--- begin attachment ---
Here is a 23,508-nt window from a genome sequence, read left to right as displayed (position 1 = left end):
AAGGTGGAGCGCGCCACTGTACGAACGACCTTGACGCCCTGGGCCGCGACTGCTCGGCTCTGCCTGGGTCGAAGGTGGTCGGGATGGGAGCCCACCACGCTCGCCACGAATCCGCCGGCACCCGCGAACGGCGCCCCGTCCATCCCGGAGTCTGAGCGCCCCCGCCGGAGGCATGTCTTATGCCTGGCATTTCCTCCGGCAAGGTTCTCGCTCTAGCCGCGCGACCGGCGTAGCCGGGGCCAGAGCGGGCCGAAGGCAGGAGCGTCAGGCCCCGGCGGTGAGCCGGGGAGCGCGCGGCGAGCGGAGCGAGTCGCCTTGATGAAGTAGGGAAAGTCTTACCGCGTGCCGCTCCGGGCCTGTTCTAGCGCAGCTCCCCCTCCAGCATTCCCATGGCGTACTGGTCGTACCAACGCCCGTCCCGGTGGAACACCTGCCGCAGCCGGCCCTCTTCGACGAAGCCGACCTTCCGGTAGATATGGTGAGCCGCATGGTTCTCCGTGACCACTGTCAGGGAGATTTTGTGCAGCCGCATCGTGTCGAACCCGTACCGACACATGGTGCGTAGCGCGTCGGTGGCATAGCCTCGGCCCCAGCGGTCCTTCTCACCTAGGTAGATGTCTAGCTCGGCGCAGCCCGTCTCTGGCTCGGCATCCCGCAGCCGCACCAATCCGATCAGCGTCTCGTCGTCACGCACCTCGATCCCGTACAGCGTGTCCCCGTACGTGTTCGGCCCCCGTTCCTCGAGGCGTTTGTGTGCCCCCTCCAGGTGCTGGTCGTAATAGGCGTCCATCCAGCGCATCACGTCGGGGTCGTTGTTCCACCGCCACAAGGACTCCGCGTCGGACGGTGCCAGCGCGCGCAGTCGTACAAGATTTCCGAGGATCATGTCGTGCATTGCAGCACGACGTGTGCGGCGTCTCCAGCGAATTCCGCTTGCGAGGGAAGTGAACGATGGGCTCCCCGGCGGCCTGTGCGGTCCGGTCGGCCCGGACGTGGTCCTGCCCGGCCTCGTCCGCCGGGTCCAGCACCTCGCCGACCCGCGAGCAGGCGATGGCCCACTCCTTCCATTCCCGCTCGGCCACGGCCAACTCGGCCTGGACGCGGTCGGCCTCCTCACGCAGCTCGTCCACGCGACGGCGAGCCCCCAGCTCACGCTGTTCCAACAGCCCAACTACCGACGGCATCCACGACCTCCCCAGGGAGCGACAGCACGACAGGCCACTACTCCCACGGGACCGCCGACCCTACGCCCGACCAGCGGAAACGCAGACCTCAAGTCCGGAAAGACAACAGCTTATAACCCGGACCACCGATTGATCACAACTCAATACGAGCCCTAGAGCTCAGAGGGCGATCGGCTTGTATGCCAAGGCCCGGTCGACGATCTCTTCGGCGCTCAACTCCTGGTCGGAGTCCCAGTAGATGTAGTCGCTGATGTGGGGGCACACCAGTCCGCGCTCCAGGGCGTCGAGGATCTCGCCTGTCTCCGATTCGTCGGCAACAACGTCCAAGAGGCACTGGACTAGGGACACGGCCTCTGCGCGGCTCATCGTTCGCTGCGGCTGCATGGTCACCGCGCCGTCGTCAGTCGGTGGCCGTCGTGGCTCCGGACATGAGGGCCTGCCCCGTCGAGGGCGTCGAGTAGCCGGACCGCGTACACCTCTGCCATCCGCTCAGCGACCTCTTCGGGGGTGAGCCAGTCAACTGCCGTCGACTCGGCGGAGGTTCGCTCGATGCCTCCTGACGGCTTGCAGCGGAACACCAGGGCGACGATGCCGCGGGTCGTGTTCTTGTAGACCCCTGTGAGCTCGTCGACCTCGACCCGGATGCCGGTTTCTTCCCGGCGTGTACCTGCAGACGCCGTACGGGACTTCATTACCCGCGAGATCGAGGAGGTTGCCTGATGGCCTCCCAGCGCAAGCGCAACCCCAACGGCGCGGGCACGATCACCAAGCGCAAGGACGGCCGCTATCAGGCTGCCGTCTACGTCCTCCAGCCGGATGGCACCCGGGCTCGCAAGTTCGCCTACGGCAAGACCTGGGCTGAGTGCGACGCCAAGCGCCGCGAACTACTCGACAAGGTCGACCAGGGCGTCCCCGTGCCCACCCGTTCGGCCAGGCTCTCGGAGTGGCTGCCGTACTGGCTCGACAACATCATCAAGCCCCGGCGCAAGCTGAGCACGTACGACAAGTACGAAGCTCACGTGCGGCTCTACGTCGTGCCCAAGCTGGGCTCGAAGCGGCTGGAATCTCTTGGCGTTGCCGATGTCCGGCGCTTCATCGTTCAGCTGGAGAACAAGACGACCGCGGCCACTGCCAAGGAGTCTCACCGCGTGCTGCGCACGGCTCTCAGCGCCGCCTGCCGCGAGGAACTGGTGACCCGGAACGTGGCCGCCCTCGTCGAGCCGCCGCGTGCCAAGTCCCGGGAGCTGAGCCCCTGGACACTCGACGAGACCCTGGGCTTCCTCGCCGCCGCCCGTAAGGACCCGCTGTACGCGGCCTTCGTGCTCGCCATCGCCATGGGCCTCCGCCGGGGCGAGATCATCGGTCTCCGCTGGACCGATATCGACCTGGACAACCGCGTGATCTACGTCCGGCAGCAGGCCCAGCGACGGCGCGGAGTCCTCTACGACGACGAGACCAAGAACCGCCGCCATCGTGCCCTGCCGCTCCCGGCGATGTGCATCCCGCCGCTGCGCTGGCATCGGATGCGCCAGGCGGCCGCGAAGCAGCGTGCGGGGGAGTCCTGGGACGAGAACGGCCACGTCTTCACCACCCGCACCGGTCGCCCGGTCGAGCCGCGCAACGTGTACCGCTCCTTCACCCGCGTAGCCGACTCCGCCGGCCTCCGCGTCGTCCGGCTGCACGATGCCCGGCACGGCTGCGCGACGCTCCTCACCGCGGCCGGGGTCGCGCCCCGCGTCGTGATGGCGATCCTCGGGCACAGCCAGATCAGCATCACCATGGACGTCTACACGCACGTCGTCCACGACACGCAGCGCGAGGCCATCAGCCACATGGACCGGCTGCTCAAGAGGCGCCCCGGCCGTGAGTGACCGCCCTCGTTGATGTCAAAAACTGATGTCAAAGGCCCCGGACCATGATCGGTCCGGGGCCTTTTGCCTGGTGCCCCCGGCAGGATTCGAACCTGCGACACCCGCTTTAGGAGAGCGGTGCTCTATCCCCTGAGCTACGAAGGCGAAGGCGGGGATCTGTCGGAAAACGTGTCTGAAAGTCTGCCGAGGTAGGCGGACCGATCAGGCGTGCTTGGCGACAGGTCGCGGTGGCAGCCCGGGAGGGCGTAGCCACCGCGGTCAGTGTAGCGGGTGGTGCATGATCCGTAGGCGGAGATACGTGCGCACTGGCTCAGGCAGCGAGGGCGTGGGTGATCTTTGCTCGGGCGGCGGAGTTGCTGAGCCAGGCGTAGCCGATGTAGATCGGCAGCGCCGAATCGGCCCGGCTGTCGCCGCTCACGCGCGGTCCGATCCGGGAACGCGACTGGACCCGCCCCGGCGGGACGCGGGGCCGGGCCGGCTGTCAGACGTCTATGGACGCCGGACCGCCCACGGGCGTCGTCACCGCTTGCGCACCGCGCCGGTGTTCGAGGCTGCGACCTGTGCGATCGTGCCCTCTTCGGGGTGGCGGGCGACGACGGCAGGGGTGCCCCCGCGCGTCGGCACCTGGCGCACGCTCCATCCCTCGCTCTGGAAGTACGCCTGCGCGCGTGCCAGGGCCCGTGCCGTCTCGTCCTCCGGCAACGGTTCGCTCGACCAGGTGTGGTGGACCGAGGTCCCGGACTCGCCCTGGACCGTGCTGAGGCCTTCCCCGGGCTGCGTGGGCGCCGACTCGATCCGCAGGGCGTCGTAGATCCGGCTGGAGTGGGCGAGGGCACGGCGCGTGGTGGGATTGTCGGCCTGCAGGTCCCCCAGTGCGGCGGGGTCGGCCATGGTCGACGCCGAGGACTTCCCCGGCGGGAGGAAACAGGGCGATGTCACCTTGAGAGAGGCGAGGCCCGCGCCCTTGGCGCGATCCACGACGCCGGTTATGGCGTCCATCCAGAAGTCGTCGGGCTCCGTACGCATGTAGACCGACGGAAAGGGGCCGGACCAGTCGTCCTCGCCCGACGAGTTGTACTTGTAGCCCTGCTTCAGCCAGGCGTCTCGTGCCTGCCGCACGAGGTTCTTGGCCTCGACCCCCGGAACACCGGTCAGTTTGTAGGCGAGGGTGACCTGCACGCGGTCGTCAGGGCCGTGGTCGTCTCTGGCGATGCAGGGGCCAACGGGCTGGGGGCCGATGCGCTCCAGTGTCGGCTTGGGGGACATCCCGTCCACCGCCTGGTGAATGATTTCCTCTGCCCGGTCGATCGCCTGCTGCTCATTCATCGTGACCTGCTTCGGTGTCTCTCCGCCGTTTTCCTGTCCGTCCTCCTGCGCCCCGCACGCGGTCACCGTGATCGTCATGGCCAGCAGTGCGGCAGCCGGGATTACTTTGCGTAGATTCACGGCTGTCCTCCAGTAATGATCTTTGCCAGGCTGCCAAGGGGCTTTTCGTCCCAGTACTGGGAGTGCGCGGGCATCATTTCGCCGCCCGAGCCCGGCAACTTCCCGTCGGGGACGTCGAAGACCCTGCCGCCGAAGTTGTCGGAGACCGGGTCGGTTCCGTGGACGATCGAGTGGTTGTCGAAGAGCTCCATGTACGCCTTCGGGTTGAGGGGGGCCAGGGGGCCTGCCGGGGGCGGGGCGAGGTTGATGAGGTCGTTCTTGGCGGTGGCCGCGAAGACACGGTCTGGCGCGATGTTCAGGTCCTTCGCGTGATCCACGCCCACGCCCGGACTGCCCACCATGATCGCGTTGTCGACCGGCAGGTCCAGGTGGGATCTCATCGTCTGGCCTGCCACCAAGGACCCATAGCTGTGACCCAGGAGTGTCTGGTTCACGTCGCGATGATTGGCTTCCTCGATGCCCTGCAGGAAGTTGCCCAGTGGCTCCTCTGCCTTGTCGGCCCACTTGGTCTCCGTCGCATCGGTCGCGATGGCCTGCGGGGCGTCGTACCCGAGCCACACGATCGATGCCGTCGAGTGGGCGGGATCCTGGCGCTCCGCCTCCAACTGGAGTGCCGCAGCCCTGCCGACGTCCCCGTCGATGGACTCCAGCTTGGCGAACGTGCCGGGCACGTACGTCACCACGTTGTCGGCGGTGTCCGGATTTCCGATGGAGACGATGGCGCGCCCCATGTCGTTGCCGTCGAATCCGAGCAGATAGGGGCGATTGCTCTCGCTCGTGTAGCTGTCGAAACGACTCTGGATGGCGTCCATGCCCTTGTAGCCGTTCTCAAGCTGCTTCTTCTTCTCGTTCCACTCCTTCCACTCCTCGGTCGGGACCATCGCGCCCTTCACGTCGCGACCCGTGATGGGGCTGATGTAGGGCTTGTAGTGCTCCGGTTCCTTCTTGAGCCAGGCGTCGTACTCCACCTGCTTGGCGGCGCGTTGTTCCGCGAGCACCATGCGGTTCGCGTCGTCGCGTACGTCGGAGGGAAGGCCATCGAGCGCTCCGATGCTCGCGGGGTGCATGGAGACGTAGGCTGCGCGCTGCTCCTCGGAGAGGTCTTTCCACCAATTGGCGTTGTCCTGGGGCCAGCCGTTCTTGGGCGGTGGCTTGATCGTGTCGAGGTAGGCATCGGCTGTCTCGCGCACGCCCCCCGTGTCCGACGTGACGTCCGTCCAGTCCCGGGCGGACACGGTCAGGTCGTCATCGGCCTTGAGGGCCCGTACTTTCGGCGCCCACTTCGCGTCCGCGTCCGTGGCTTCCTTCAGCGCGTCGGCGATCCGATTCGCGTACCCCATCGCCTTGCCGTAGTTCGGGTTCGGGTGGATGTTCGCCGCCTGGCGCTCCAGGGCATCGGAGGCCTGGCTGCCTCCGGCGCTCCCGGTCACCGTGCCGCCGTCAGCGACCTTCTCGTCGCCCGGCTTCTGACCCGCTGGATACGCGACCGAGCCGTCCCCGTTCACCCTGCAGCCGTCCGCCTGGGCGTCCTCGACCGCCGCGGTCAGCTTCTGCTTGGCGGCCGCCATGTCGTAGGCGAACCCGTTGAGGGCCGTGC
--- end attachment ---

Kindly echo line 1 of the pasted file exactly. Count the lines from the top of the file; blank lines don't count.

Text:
Here is a 23,508-nt window from a genome sequence, read left to right as displayed (position 1 = left end):